Indo Russia relations which went in to inactive mode during the collapse of Soviet Union disintegration saw its revival in 2000s during the beginning of the Presidency of Vladimir Putin. This restructuring of the relationship was cemented by the upgradation of the bilateral relationship. In October 2000 President Putin's visit to India marked the establishment of the "India-Russia Strategic Partnership", which was elevated to the level of a "Special and Privileged Strategic Partnership" in 2010.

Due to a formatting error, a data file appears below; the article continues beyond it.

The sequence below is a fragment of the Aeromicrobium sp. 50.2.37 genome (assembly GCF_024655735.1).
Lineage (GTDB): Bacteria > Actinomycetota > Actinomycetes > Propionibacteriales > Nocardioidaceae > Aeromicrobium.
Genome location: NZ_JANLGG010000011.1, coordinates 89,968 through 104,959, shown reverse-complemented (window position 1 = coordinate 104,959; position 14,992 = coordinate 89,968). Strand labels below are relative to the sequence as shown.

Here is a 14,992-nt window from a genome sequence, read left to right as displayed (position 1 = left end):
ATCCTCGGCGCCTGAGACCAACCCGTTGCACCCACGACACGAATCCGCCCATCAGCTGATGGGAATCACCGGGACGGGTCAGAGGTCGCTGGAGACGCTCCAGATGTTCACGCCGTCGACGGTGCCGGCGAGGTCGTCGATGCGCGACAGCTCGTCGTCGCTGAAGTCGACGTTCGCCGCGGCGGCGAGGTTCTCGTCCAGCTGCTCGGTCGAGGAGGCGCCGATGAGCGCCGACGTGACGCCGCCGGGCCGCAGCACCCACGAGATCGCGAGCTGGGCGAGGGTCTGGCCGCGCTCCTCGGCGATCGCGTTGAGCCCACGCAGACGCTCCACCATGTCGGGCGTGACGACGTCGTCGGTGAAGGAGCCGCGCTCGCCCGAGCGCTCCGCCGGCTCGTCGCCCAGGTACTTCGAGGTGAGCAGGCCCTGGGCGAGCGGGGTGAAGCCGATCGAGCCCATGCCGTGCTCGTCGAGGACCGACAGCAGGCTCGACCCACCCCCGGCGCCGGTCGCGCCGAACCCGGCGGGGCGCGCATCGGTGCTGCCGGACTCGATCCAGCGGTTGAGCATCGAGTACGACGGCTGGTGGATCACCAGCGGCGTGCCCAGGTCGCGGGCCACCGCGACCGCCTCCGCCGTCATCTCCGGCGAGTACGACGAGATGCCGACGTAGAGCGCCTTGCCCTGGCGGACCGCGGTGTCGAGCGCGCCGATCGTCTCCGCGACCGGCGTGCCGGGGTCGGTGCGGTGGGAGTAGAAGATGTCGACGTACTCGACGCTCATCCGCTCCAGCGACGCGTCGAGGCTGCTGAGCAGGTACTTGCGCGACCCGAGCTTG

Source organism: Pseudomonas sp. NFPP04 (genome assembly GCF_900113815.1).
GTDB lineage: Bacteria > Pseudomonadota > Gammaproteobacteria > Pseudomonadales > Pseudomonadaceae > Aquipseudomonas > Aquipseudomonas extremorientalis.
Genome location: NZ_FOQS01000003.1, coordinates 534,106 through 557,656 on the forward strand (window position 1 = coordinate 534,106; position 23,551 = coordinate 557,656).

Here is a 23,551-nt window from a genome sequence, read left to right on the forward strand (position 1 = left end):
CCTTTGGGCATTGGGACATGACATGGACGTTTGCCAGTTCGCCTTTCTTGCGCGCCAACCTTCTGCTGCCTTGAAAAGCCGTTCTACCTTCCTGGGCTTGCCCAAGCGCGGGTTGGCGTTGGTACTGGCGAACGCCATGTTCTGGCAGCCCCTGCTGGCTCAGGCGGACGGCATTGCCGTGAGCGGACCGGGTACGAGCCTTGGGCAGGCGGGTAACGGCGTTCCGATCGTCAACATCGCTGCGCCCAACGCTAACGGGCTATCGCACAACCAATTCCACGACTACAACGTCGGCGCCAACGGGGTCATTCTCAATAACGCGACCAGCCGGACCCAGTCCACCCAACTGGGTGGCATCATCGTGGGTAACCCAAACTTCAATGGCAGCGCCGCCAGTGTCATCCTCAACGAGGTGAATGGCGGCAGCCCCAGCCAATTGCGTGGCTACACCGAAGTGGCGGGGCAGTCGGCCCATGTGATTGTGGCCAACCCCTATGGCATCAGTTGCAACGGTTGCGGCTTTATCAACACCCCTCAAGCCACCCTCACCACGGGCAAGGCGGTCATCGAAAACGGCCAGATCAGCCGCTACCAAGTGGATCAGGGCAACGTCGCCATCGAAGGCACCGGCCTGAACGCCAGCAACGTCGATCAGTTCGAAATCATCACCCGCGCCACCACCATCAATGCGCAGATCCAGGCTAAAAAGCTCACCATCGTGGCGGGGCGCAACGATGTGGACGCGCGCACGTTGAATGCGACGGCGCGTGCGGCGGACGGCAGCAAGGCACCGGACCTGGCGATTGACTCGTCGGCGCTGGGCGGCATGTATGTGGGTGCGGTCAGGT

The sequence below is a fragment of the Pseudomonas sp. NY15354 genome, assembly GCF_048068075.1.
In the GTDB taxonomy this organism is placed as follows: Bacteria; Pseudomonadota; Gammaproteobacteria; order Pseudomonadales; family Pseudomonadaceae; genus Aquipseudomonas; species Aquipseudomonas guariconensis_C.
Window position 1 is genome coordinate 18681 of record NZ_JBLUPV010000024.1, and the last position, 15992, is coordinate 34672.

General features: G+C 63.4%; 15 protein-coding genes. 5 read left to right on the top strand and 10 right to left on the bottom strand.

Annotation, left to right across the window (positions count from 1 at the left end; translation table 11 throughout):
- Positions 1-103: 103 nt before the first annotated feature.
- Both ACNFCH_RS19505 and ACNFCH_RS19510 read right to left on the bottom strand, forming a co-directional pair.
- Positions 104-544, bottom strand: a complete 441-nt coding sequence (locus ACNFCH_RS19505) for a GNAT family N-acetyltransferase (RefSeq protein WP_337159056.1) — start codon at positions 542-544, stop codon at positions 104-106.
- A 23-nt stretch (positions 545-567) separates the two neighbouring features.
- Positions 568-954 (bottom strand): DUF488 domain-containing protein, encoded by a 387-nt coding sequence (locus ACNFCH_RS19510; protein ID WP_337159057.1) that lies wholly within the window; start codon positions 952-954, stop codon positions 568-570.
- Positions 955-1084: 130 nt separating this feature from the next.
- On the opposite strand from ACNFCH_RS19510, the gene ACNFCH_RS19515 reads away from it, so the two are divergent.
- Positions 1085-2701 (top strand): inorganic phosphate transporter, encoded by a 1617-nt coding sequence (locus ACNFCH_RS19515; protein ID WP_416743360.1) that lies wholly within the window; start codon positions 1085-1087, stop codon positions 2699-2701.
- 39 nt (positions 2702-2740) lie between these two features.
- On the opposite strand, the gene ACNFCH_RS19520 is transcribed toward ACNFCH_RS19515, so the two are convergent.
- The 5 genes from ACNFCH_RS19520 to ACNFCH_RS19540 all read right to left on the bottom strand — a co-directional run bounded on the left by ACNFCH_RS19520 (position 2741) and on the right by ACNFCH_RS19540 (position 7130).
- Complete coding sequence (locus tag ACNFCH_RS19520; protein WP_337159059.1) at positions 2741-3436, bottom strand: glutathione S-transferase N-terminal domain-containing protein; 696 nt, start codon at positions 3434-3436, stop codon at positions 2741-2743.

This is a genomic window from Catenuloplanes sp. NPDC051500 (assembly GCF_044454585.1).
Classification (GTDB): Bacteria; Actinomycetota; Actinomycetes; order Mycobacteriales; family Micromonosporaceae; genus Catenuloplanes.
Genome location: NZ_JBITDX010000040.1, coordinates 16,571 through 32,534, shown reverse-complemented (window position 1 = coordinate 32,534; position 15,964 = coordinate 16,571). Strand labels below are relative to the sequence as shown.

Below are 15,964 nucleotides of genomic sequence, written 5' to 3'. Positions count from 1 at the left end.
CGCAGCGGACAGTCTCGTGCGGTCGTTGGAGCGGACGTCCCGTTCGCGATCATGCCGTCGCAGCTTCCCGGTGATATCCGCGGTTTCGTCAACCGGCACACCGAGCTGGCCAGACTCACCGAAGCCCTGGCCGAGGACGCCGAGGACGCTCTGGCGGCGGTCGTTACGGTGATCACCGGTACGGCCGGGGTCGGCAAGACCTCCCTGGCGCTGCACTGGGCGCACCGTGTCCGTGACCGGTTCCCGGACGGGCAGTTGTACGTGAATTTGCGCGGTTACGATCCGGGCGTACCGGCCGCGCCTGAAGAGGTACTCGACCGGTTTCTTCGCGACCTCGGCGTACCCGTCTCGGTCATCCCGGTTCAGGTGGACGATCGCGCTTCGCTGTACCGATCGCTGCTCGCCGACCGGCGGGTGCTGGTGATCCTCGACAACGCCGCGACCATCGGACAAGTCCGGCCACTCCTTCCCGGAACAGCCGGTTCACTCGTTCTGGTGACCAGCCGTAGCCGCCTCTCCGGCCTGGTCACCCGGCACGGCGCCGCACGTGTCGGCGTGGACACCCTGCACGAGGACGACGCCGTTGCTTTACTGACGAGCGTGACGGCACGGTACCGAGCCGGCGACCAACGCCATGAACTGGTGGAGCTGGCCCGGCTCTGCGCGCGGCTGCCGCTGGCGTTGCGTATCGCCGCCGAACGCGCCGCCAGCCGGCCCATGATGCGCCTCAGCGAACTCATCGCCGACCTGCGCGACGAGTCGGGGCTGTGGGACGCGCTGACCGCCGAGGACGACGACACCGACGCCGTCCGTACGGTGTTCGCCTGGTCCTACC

The strong bilateral relationship which got stronger in every aspect of engagement between these two states gave a new vision to work together for a multipolar world order which both nations strive to achieve. The Russian vision of creating a multipolar world order is not just the idea of increasing its presence in the global political order but it also has a strain of creating new powers in different parts of the world in which India has a special status as a major power in the Indian Ocean Region. How Russia sees India in its Multipolar world order is a debatable topic but there are different structures through which Russia gives India the stature of powerful player in the evolving Multipolar world order.